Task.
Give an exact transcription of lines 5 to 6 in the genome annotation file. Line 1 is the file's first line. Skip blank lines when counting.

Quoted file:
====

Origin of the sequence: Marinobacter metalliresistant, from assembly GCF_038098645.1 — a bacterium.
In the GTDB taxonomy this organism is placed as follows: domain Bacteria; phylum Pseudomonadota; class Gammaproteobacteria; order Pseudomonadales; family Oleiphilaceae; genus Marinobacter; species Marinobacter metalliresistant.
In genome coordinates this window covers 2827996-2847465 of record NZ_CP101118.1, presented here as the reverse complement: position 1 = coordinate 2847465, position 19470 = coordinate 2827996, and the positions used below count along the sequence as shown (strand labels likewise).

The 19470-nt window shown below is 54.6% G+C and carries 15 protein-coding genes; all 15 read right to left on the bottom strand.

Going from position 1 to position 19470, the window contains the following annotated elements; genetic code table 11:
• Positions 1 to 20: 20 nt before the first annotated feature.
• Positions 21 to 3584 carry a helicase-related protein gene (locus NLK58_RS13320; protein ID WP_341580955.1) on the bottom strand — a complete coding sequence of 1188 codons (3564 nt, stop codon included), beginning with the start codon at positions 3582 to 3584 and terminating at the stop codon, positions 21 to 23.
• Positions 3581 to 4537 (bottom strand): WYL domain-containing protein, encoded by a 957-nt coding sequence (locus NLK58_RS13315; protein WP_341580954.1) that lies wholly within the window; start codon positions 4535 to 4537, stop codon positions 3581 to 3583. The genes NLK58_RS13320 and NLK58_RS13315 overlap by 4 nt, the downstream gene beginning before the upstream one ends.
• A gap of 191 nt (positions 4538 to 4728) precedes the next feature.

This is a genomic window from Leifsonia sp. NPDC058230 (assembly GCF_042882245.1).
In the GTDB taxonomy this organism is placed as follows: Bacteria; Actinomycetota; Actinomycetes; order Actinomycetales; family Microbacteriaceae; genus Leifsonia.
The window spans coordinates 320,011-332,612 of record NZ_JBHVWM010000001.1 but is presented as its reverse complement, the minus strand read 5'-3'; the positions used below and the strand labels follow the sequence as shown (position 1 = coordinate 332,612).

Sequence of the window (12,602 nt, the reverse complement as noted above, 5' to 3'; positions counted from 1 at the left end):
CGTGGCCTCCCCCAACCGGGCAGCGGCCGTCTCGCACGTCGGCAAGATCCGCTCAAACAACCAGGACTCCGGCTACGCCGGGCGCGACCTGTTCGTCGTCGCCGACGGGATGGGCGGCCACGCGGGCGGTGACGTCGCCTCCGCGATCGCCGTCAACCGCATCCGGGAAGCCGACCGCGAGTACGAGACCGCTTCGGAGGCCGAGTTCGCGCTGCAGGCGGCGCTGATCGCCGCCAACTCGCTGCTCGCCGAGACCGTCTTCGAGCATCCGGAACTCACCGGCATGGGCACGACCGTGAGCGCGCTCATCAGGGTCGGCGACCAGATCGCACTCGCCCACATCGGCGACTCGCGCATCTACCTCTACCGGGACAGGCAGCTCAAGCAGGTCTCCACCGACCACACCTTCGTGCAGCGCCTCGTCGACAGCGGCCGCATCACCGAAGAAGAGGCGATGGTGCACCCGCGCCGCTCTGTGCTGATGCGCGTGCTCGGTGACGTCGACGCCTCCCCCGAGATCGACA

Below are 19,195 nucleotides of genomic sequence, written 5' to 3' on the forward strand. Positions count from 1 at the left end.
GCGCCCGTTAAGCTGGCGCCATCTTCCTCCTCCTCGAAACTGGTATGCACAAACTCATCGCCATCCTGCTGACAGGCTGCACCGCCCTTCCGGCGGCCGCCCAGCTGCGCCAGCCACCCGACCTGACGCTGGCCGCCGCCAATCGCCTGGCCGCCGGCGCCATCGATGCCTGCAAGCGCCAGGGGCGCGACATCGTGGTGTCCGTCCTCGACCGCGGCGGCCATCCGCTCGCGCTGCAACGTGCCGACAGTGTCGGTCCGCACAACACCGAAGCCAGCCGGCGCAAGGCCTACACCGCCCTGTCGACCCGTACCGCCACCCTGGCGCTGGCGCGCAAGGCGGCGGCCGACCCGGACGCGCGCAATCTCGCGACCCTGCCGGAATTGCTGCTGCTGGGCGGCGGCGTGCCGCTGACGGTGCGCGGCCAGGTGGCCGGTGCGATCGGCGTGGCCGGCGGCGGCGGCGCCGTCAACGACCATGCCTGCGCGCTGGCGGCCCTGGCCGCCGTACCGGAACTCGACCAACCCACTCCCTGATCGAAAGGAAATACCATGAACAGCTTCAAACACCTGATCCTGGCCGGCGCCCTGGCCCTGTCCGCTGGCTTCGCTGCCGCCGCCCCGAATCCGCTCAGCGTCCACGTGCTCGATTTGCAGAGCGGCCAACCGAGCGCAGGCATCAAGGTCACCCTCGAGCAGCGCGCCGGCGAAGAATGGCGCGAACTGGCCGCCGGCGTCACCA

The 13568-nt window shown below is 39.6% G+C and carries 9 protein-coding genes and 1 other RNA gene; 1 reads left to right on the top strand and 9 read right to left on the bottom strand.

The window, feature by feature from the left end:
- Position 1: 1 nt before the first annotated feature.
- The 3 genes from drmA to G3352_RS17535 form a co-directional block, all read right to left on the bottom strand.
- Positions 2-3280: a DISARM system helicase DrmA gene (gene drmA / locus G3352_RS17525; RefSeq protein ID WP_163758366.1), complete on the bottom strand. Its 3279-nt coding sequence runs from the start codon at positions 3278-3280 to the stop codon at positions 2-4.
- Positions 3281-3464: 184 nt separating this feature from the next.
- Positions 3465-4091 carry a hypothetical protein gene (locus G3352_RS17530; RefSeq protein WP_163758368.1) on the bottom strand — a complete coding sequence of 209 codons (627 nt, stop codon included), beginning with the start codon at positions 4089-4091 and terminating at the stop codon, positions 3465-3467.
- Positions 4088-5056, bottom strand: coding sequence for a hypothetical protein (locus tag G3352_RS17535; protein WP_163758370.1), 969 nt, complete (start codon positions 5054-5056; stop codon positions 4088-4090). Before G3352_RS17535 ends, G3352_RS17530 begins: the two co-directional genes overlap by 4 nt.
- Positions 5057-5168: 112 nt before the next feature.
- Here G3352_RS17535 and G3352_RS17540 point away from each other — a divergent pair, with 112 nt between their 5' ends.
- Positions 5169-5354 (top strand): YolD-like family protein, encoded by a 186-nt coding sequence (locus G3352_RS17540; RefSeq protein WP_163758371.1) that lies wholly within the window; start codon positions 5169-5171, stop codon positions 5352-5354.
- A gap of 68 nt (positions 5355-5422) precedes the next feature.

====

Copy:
Going from position 1 to position 19470, the window contains the following annotated elements; genetic code table 11:
• Positions 1 to 20: 20 nt before the first annotated feature.